|09-14-2007, 03:20 AM||#1|
helmet to helmet hitter
Join Date: Apr 2005
Location: Arlington, TX
Jeff Legwold on Bronco Receivers
I'm seriously pumped about the weapons this passing attack is developing.
Defenses will have hands full this year vs. Broncos WRs
By Jeff Legwold, Rocky Mountain News
September 13, 2007
When the Broncos take a look at their hands each week, they are happy not to have three of a kind at receiver.
They have a little of this, a little of that, and the hope for a lot of production.
"You don't want all the same kinds of guys out there," Broncos quarterback Jay Cutler said. "We've got a little bit of everything, so we can diversify on offense. Some teams have just small, quick guys, some teams have just bigger, slower guys. We've got a mixture of everything you need."
"They're each unique in what they do," assistant head coach/offense Mike Heimerdinger said. "The only similarity is, they're all three good receivers, and that's good because that gives you options."
With Rod Smith recovering from offseason left hip surgery, the Broncos have Javon Walker, Brandon Marshall and Brandon Stokley working as the top three at receiver.
The three caught 17 of Cutler's 23 completions in the Broncos' 15-14 win against the Buffalo Bills on Sunday and accounted for 236 of Cutler's 304 passing yards.
"We just go out there, make plays ...," Marshall said. "You've got big Javon Walker out there with the Mohawk going; you've got 'Stoks,' the slot machine; you've got me on the other side.
"It makes it easier if you have a lot of targets."
Certainly, the Broncos hope things turn out that way as September gives way to the march through football's later months.
In Mike Shanahan's tenure as coach, three receivers never have finished a season 1-2-3 in receptions, with a tight end routinely breaking into the top three.
The team hasn't had three receivers do that since 1988, when Vance Johnson, Mark Jackson and Ricky Nattiel went 1-2-3 for Dan Reeves and a team that finished 8-8.
"It just presents different matchup problems for defenses," Stokley said. "Everybody got a strength to offer; it's a plus for the offense, different receivers who can do different things. Usually, you have big guys or quick guys; we've got a little bit of both. Some teams have just big, rangy guys. Some teams have just the smaller, quicker guys."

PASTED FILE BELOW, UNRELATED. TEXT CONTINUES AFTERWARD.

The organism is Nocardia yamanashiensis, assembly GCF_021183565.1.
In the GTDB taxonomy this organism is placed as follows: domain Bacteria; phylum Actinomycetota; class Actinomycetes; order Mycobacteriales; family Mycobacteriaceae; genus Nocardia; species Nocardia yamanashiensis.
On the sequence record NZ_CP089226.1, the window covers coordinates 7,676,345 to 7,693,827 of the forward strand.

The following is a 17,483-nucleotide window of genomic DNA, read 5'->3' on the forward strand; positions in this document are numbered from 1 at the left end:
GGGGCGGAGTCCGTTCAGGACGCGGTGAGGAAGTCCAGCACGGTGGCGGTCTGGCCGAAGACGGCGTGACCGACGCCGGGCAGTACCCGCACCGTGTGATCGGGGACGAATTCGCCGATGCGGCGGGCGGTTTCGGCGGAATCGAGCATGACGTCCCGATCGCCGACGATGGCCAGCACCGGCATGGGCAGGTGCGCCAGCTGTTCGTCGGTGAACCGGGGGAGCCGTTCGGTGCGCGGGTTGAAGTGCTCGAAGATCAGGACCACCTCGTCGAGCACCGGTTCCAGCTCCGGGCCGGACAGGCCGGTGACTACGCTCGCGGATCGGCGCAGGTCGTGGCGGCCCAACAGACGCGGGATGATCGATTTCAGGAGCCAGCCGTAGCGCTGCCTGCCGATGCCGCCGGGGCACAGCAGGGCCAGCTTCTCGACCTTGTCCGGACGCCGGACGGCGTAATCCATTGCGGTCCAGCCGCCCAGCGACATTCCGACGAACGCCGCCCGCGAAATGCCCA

Most defensive coaches start with Walker when looking at the Broncos passing game. Walker has the speed to get past a cornerback down the field and the strength to work in traffic as well.
That could be seen on a 21-yard reception in the Broncos' winning drive Sunday, when Walker took a big hit from Bills safety Donté Whitner and cornerback Terrence McGee. He briefly stayed down on the field and walked off looking a little woozy.
But Walker quickly came back into the lineup and had two receptions of 11 yards each the remainder of the drive.
"Javon can get deep and he can do what he did Sunday, which is catch it in traffic, catch it in some hard areas, break tackles and pop out of there," Heimerdinger said.
Marshall, who started games at safety and receiver during his career with Central Florida, still has some rough edges in his offensive game, but at 6-foot- 4 and 230 pounds, the Broncos believe his upside still might be greater than any player on the roster.
Scouts say when Marshall is focused, he can win matchups with power and finish plays with enough speed that the Broncos quickly scrapped a plan last year to play him some as an H-back/tight end after seeing him work at receiver.
"He runs routes fast," Heimerdinger said. "He gets out of his cuts and he's really just starting to feel good about what he's doing."
And during the offseason, when the Broncos became concerned about when Smith might be able to return, they signed Stokley to play in the slot — lining up in the formation inside the receiver and outside the tackle or tight end.
Stokley's former teammates have called him "slot machine," and he had a 1,077-yard, 10-touchdown season for the Indianapolis Colts in 2004.
"Being a slot receiver, you have to know your role," Stokley said. "Some games I might not play a lot, but you always have to be ready. You might have a chance to catch one ball in a game and that's it, but you have to do something with it. You convert that third down and keep the chains rolling. I kind of embrace that."
"In man-to-man, Stokley is always open," Cutler said.
So, they are the Broncos' three-pack, one that forces defenses to adjust to the whole field, one that gives Cutler some options.
Options they hope include keeping them all busy throughout the season.
"Not everybody is built like our guys," Heimerdinger said. "You look for that, you hope you can get it, but I think it's more important to know what they're good at and use their uniqueness to get them the ball."
Break it down
Broncos quarterback Jay Cutler's take on the team's top three receivers.
Javon Walker: Nine catches, 119 yards.
"He's the full package. He can go deep, go short, catches balls in traffic. A big-play receiver."
Brandon Marshall: Five catches, 52 yards, touchdown.
"He's obviously our big, tall guy; breaks tackles. Just get the ball in his hands and something will happen."
Brandon Stokley: Three catches, 65 yards.
"Peyton (Manning) says he's the best slot (receiver) in the NFL. And the more I watch him, the more I agree. He gets open, knows how to work the middle of the field."
|09-14-2007, 03:53 AM||#2|
Join Date: Sep 2007
Our recievers are awesome. No doubt about it. Once Smith is back too, just watch the fireworks.